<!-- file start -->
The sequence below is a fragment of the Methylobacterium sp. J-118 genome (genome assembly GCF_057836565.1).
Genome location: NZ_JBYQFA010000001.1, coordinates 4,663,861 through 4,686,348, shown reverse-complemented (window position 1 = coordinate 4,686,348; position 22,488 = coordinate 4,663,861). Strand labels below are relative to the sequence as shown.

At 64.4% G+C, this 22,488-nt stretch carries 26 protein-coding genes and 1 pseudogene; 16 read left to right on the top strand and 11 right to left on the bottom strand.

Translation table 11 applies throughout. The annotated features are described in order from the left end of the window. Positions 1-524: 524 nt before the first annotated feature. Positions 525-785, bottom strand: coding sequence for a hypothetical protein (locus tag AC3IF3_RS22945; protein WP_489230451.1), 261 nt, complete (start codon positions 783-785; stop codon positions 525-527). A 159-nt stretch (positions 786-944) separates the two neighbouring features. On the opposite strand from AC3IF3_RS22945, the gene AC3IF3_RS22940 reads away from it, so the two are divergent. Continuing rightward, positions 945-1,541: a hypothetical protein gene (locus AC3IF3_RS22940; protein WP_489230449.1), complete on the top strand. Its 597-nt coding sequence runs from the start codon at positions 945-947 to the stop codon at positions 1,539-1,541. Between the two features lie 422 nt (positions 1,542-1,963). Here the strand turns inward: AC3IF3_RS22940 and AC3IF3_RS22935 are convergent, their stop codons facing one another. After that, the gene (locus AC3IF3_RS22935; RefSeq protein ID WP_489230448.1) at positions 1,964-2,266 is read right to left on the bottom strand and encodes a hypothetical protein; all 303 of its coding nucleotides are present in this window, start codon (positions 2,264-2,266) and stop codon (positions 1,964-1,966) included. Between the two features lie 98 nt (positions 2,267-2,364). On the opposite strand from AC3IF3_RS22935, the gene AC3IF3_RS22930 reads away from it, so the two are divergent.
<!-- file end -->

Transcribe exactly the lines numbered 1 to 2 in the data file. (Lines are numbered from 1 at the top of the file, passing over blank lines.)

The sequence below is a fragment of the Methylobacterium sp. J-118 genome (genome assembly GCF_057836565.1).
Genome location: NZ_JBYQFA010000001.1, coordinates 4,663,861 through 4,686,348, shown reverse-complemented (window position 1 = coordinate 4,686,348; position 22,488 = coordinate 4,663,861). Strand labels below are relative to the sequence as shown.